"Perception is not something that happens to us, or in us," writes Alva Noe. "It is something we do." In Action in Perception, Noe argues that perception and perceptual consciousness depend on capacities for action and thought — that ...
Many current neurophysiological, psychophysical, and psychological approaches to vision rest on the idea that when we see, the brain produces an internal representation of the world. The activation of this internal representation is assumed to give rise to the experience of seeing. The problem with this kind of approach is that it leaves unexplained how the existence of such a detailed internal representation might produce visual consciousness. An alternative proposal is made here. We propose that seeing is a way of (...) acting. It is a particular way of exploring the environment. Activity in internal representations does not generate the experience of seeing. The out- side world serves as its own, external, representation. The experience of seeing occurs when the organism masters what we call the gov- erning laws of sensorimotor contingency. The advantage of this approach is that it provides a natural and principled way of accounting for visual consciousness, and for the differences in the perceived quality of sensory experience in the different sensory modalities. Sev- eral lines of empirical evidence are brought forward in support of the theory, in particular: evidence from experiments in sensorimotor adaptation, visual “filling in,” visual stability despite eye movements, change blindness, sensory substitution, and color perception. (shrink)
Introduction: free presence -- Conscious reference -- Fragile styles -- Real presence -- Experience of the world in time -- Presence in pictures -- On over-intellectualizing the intellect -- Ideology and the third realm.
The main idea of this book is that perceiving is a way of acting. Perception is not something that happens to us, or in us. It is something we do. Think of a blind person tap-tapping his or her way around a cluttered space, perceiving that space by touch, not all at once, but through time, by skillful probing and movement. This is, or at least ought to be, our paradigm of what perceiving is. The world makes itself available to (...) the perceiver through physical movement and interaction. In this book I argue that all perception is touch-like in this way: perceptual experience acquires content thanks to our possession of bodily skills. What we perceive is determined by what we do ; it is determined by what we are ready to do. In ways I try to make precise, we enact our perceptual experience; we act it out. (shrink)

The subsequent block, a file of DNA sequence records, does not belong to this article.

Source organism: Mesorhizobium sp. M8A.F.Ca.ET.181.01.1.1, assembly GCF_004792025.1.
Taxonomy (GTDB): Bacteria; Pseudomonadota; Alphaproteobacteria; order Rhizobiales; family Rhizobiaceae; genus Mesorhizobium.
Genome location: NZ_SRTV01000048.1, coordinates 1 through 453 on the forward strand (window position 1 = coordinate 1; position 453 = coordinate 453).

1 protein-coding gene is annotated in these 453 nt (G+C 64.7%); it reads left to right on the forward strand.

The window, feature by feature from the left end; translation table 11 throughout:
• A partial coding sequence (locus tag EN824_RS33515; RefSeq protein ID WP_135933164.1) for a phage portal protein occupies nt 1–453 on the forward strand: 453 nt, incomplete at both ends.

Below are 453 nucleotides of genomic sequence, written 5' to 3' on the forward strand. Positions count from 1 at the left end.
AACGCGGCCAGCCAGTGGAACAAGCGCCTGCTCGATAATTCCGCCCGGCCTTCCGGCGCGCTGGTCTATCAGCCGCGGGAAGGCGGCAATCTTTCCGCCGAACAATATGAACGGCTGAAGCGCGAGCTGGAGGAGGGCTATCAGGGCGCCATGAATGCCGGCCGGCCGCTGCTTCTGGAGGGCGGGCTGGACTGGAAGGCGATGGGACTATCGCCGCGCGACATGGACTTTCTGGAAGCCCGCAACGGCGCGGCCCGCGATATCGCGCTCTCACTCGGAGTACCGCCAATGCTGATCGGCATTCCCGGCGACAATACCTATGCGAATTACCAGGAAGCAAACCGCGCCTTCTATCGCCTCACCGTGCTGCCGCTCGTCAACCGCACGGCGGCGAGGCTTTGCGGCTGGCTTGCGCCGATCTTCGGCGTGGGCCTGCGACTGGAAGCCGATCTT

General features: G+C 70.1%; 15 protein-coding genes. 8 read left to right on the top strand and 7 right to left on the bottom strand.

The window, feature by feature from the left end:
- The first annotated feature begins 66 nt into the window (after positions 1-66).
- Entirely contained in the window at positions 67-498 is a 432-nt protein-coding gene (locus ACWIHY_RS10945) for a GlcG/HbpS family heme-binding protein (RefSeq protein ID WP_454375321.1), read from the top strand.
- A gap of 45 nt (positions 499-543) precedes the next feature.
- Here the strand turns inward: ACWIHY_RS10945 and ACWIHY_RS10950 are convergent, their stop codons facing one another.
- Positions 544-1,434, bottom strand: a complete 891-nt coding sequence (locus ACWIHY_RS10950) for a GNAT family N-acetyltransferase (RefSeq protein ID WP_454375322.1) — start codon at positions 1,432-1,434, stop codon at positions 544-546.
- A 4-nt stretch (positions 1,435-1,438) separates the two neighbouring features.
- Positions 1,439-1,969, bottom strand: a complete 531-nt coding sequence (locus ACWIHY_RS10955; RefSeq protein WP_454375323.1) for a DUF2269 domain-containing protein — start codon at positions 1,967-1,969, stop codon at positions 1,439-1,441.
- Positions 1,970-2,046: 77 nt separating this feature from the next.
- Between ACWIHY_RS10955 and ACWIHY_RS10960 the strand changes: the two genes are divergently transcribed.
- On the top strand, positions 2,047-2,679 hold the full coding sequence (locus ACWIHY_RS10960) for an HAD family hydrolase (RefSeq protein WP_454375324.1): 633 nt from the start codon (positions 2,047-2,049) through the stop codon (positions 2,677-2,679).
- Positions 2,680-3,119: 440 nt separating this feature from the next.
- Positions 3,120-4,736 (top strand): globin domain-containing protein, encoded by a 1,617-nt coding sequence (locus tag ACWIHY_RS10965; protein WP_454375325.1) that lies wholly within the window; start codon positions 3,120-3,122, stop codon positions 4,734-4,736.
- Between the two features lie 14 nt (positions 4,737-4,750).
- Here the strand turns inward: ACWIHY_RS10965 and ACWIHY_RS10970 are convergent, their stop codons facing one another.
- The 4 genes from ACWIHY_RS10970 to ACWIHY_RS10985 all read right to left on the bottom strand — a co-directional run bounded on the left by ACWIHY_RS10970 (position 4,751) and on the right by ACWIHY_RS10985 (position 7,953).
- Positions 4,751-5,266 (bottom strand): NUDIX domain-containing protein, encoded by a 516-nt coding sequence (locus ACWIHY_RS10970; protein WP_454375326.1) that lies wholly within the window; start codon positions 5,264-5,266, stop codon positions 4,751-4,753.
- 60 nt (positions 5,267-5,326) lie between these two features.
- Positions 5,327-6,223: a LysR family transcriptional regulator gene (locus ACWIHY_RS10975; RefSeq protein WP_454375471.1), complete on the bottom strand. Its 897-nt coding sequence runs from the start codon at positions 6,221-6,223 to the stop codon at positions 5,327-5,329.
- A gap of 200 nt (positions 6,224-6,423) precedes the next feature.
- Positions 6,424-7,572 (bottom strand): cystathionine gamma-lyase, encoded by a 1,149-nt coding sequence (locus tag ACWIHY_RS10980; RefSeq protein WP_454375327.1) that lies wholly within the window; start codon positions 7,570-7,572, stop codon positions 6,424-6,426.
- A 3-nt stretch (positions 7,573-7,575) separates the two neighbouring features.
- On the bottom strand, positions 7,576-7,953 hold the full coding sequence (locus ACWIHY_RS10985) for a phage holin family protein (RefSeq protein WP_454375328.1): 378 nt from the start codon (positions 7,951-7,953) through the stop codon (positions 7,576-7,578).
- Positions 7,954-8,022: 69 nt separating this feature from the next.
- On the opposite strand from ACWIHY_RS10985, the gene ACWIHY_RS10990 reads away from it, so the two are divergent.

In visual science the term filling-inis used in different ways, which often leads to confusion. This target article presents a taxonomy of perceptual completion phenomena to organize and clarify theoretical and empirical discussion. Examples of boundary completion (illusory contours) and featural completion (color, brightness, motion, texture, and depth) are examined, and single-cell studies relevant to filling-in are reviewed and assessed. Filling-in issues must be understood in relation to theoretical issues about neuralignoring an absencejumping to a conclusionanalytic isomorphismCartesian materialism, a particular (...) neural stage that forms the immediate substrate of perceptual experience enactiveanimatesubpersonal” considerations about internal processing, but rather by considerations about the task of vision at the level of the animal or person interacting with the world. (shrink)
and apply it to various examples of neural plasticity in which input is rerouted intermodally or intramodally to nonstandard cortical targets. In some cases but not others, cortical activity ‘defers’ to the nonstandard sources of input. We ask why, consider some possible explanations, and propose a dynamic sensorimotor hypothesis. We believe that this distinction is important and worthy of further study, both philosophical and empirical, whether or not our hypothesis turns out to be correct. In particular, the question of how (...) the distinction should be explained is linked to explanatory gap issues for consciousness. Comparative and absolute explanatory gaps should be distinguished: why does neural activity in a particular area of cortex have this qualitative expression rather than that, and why does it have any qualitative expression at all? We use the dominance/deference distinction to address the comparative gaps, both intermodal and intramodal. We do so not by inward scrutiny but rather by expanding our gaze to include relations between brain, body and environment. (shrink)